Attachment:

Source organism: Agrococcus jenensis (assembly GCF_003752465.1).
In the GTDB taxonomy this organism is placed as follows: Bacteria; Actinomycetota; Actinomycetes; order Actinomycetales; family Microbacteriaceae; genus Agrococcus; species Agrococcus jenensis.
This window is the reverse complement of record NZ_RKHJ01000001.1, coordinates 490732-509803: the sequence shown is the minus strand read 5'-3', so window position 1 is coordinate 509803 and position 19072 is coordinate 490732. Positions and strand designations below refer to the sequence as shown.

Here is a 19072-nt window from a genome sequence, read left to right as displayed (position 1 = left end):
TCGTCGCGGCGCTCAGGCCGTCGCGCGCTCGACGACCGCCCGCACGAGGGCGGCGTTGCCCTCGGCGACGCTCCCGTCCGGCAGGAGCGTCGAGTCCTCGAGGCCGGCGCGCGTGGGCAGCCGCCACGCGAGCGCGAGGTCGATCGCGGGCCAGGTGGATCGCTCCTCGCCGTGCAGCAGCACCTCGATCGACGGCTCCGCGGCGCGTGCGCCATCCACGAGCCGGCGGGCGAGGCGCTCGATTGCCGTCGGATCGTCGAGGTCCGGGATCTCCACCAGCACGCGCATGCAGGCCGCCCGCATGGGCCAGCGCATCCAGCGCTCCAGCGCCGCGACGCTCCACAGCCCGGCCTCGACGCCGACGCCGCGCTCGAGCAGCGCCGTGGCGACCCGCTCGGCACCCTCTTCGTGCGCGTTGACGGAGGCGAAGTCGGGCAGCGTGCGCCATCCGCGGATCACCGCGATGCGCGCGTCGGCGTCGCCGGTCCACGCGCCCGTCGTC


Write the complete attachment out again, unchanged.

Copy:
Source organism: Agrococcus jenensis (assembly GCF_003752465.1).
In the GTDB taxonomy this organism is placed as follows: Bacteria; Actinomycetota; Actinomycetes; order Actinomycetales; family Microbacteriaceae; genus Agrococcus; species Agrococcus jenensis.
This window is the reverse complement of record NZ_RKHJ01000001.1, coordinates 490732-509803: the sequence shown is the minus strand read 5'-3', so window position 1 is coordinate 509803 and position 19072 is coordinate 490732. Positions and strand designations below refer to the sequence as shown.

Here is a 19072-nt window from a genome sequence, read left to right as displayed (position 1 = left end):
TCGTCGCGGCGCTCAGGCCGTCGCGCGCTCGACGACCGCCCGCACGAGGGCGGCGTTGCCCTCGGCGACGCTCCCGTCCGGCAGGAGCGTCGAGTCCTCGAGGCCGGCGCGCGTGGGCAGCCGCCACGCGAGCGCGAGGTCGATCGCGGGCCAGGTGGATCGCTCCTCGCCGTGCAGCAGCACCTCGATCGACGGCTCCGCGGCGCGTGCGCCATCCACGAGCCGGCGGGCGAGGCGCTCGATTGCCGTCGGATCGTCGAGGTCCGGGATCTCCACCAGCACGCGCATGCAGGCCGCCCGCATGGGCCAGCGCATCCAGCGCTCCAGCGCCGCGACGCTCCACAGCCCGGCCTCGACGCCGACGCCGCGCTCGAGCAGCGCCGTGGCGACCCGCTCGGCACCCTCTTCGTGCGCGTTGACGGAGGCGAAGTCGGGCAGCGTGCGCCATCCGCGGATCACCGCGATGCGCGCGTCGGCGTCGCCGGTCCACGCGCCCGTCGTC